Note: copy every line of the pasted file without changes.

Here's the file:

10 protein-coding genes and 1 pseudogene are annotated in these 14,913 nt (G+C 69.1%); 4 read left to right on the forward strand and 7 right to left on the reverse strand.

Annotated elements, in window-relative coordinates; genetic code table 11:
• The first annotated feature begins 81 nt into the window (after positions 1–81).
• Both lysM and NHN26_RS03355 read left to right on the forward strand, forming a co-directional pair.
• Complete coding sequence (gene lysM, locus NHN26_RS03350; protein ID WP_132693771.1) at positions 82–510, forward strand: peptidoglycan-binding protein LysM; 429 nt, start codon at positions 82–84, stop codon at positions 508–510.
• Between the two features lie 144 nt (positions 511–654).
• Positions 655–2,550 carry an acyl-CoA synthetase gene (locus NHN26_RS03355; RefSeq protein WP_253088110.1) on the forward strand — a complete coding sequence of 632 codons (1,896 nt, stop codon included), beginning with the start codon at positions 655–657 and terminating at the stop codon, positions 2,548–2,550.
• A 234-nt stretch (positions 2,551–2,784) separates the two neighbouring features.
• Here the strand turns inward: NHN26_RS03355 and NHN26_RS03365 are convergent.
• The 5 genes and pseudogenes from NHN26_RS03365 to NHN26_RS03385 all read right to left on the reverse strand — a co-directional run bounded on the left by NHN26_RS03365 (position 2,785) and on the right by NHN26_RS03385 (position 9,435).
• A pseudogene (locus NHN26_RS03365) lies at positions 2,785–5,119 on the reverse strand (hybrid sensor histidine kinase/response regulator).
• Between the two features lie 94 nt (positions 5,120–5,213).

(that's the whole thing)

10 protein-coding genes and 1 pseudogene are annotated in these 14,913 nt (G+C 69.1%); 4 read left to right on the forward strand and 7 right to left on the reverse strand.

Annotated elements, in window-relative coordinates; genetic code table 11:
• The first annotated feature begins 81 nt into the window (after positions 1–81).
• Both lysM and NHN26_RS03355 read left to right on the forward strand, forming a co-directional pair.
• Complete coding sequence (gene lysM, locus NHN26_RS03350; protein ID WP_132693771.1) at positions 82–510, forward strand: peptidoglycan-binding protein LysM; 429 nt, start codon at positions 82–84, stop codon at positions 508–510.
• Between the two features lie 144 nt (positions 511–654).
• Positions 655–2,550 carry an acyl-CoA synthetase gene (locus NHN26_RS03355; RefSeq protein WP_253088110.1) on the forward strand — a complete coding sequence of 632 codons (1,896 nt, stop codon included), beginning with the start codon at positions 655–657 and terminating at the stop codon, positions 2,548–2,550.
• A 234-nt stretch (positions 2,551–2,784) separates the two neighbouring features.
• Here the strand turns inward: NHN26_RS03355 and NHN26_RS03365 are convergent.
• The 5 genes and pseudogenes from NHN26_RS03365 to NHN26_RS03385 all read right to left on the reverse strand — a co-directional run bounded on the left by NHN26_RS03365 (position 2,785) and on the right by NHN26_RS03385 (position 9,435).
• A pseudogene (locus NHN26_RS03365) lies at positions 2,785–5,119 on the reverse strand (hybrid sensor histidine kinase/response regulator).
• Between the two features lie 94 nt (positions 5,120–5,213).